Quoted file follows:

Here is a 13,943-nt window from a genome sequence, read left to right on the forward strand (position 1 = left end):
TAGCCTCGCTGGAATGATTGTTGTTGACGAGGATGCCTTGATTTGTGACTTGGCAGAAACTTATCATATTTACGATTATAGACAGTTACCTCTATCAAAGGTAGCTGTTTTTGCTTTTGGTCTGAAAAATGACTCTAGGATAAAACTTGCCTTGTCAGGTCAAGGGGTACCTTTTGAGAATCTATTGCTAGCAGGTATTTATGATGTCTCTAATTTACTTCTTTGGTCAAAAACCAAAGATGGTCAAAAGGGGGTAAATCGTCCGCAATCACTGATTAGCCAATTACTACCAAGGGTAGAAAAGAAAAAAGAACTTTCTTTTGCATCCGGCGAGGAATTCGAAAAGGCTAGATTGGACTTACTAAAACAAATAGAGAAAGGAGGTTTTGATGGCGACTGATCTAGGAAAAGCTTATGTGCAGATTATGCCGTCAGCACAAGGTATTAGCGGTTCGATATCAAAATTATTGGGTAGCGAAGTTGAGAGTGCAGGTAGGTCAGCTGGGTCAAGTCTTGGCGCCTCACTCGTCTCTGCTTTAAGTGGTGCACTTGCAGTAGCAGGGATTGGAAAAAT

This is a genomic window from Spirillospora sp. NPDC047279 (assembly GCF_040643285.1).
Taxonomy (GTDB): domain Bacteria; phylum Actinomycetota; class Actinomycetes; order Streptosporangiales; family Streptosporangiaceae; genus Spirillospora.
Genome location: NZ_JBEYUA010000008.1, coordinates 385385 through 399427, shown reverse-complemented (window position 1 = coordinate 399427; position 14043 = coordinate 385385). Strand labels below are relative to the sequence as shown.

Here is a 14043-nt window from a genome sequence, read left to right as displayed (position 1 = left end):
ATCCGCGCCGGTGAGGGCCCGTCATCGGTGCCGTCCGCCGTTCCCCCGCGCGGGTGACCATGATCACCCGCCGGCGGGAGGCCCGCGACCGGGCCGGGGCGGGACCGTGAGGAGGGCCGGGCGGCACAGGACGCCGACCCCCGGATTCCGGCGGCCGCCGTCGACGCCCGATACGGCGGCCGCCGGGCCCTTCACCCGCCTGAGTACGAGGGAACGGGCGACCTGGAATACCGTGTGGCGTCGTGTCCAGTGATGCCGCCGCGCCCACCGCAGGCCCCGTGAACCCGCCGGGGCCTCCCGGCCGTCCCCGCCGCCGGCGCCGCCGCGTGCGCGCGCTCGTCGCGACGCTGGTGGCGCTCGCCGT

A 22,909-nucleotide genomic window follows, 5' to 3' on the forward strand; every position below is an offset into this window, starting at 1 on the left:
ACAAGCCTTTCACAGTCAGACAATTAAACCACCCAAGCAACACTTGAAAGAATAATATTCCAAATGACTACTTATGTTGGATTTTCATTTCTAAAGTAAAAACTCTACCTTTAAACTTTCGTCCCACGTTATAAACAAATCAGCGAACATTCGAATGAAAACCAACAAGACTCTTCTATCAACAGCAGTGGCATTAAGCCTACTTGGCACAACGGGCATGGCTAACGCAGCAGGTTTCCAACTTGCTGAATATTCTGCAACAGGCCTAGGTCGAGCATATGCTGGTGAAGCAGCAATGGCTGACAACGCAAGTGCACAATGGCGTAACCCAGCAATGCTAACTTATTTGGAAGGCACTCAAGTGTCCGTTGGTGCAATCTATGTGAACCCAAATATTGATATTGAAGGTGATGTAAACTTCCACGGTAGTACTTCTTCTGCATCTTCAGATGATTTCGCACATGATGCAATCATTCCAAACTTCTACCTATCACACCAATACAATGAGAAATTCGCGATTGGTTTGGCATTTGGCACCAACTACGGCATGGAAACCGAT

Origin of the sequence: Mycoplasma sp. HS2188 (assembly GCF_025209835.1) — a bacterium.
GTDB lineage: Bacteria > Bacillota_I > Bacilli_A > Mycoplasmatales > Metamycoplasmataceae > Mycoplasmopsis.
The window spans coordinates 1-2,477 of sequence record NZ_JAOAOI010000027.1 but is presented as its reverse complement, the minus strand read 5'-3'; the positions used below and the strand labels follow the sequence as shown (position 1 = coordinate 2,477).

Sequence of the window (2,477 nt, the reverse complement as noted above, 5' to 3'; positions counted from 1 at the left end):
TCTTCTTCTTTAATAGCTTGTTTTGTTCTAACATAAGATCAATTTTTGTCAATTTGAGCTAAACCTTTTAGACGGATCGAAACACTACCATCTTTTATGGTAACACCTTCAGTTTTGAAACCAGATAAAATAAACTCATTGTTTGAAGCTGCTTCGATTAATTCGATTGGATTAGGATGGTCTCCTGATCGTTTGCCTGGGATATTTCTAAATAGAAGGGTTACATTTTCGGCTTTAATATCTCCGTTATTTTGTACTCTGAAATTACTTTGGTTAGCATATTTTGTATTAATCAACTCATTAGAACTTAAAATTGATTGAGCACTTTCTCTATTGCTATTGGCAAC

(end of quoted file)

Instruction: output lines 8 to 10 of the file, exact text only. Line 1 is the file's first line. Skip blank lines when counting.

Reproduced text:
A 22,909-nucleotide genomic window follows, 5' to 3' on the forward strand; every position below is an offset into this window, starting at 1 on the left:
ACAAGCCTTTCACAGTCAGACAATTAAACCACCCAAGCAACACTTGAAAGAATAATATTCCAAATGACTACTTATGTTGGATTTTCATTTCTAAAGTAAAAACTCTACCTTTAAACTTTCGTCCCACGTTATAAACAAATCAGCGAACATTCGAATGAAAACCAACAAGACTCTTCTATCAACAGCAGTGGCATTAAGCCTACTTGGCACAACGGGCATGGCTAACGCAGCAGGTTTCCAACTTGCTGAATATTCTGCAACAGGCCTAGGTCGAGCATATGCTGGTGAAGCAGCAATGGCTGACAACGCAAGTGCACAATGGCGTAACCCAGCAATGCTAACTTATTTGGAAGGCACTCAAGTGTCCGTTGGTGCAATCTATGTGAACCCAAATATTGATATTGAAGGTGATGTAAACTTCCACGGTAGTACTTCTTCTGCATCTTCAGATGATTTCGCACATGATGCAATCATTCCAAACTTCTACCTATCACACCAATACAATGAGAAATTCGCGATTGGTTTGGCATTTGGCACCAACTACGGCATGGAAACCGAT

Origin of the sequence: Mycoplasma sp. HS2188 (assembly GCF_025209835.1) — a bacterium.